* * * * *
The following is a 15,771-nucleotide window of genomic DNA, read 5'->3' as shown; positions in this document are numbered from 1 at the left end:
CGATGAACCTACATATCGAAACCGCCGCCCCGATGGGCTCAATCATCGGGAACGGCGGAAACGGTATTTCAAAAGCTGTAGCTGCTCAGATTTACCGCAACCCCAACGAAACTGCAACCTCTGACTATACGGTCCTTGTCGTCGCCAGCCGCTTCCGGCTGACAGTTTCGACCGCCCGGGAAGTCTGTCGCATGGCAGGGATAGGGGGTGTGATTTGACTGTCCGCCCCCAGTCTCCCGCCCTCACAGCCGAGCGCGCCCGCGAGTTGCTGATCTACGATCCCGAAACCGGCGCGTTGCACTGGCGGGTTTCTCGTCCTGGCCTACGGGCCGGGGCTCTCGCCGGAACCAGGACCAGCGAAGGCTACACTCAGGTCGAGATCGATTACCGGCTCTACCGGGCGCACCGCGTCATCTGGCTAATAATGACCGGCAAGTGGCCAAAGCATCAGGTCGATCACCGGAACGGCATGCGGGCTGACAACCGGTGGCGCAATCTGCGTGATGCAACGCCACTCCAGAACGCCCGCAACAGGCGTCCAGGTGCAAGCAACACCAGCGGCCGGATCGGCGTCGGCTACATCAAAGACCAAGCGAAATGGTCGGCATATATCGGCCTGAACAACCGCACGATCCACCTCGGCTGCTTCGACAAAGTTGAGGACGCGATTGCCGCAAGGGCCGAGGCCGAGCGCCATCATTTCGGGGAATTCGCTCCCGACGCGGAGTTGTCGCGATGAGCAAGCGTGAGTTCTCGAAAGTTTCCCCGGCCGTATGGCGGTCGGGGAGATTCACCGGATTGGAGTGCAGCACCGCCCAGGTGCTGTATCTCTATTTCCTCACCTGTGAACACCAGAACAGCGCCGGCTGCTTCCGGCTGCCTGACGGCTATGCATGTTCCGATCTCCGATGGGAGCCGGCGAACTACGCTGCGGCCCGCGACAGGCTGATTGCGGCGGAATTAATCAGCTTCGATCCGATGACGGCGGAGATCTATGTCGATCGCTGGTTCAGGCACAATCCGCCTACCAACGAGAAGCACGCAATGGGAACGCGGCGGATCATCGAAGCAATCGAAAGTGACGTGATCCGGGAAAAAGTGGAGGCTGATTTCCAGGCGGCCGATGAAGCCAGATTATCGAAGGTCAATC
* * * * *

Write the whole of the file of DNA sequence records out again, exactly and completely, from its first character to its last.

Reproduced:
The following is a 15,771-nucleotide window of genomic DNA, read 5'->3' as shown; positions in this document are numbered from 1 at the left end:
CGATGAACCTACATATCGAAACCGCCGCCCCGATGGGCTCAATCATCGGGAACGGCGGAAACGGTATTTCAAAAGCTGTAGCTGCTCAGATTTACCGCAACCCCAACGAAACTGCAACCTCTGACTATACGGTCCTTGTCGTCGCCAGCCGCTTCCGGCTGACAGTTTCGACCGCCCGGGAAGTCTGTCGCATGGCAGGGATAGGGGGTGTGATTTGACTGTCCGCCCCCAGTCTCCCGCCCTCACAGCCGAGCGCGCCCGCGAGTTGCTGATCTACGATCCCGAAACCGGCGCGTTGCACTGGCGGGTTTCTCGTCCTGGCCTACGGGCCGGGGCTCTCGCCGGAACCAGGACCAGCGAAGGCTACACTCAGGTCGAGATCGATTACCGGCTCTACCGGGCGCACCGCGTCATCTGGCTAATAATGACCGGCAAGTGGCCAAAGCATCAGGTCGATCACCGGAACGGCATGCGGGCTGACAACCGGTGGCGCAATCTGCGTGATGCAACGCCACTCCAGAACGCCCGCAACAGGCGTCCAGGTGCAAGCAACACCAGCGGCCGGATCGGCGTCGGCTACATCAAAGACCAAGCGAAATGGTCGGCATATATCGGCCTGAACAACCGCACGATCCACCTCGGCTGCTTCGACAAAGTTGAGGACGCGATTGCCGCAAGGGCCGAGGCCGAGCGCCATCATTTCGGGGAATTCGCTCCCGACGCGGAGTTGTCGCGATGAGCAAGCGTGAGTTCTCGAAAGTTTCCCCGGCCGTATGGCGGTCGGGGAGATTCACCGGATTGGAGTGCAGCACCGCCCAGGTGCTGTATCTCTATTTCCTCACCTGTGAACACCAGAACAGCGCCGGCTGCTTCCGGCTGCCTGACGGCTATGCATGTTCCGATCTCCGATGGGAGCCGGCGAACTACGCTGCGGCCCGCGACAGGCTGATTGCGGCGGAATTAATCAGCTTCGATCCGATGACGGCGGAGATCTATGTCGATCGCTGGTTCAGGCACAATCCGCCTACCAACGAGAAGCACGCAATGGGAACGCGGCGGATCATCGAAGCAATCGAAAGTGACGTGATCCGGGAAAAAGTGGAGGCTGATTTCCAGGCGGCCGATGAAGCCAGATTATCGAAGGTCAATC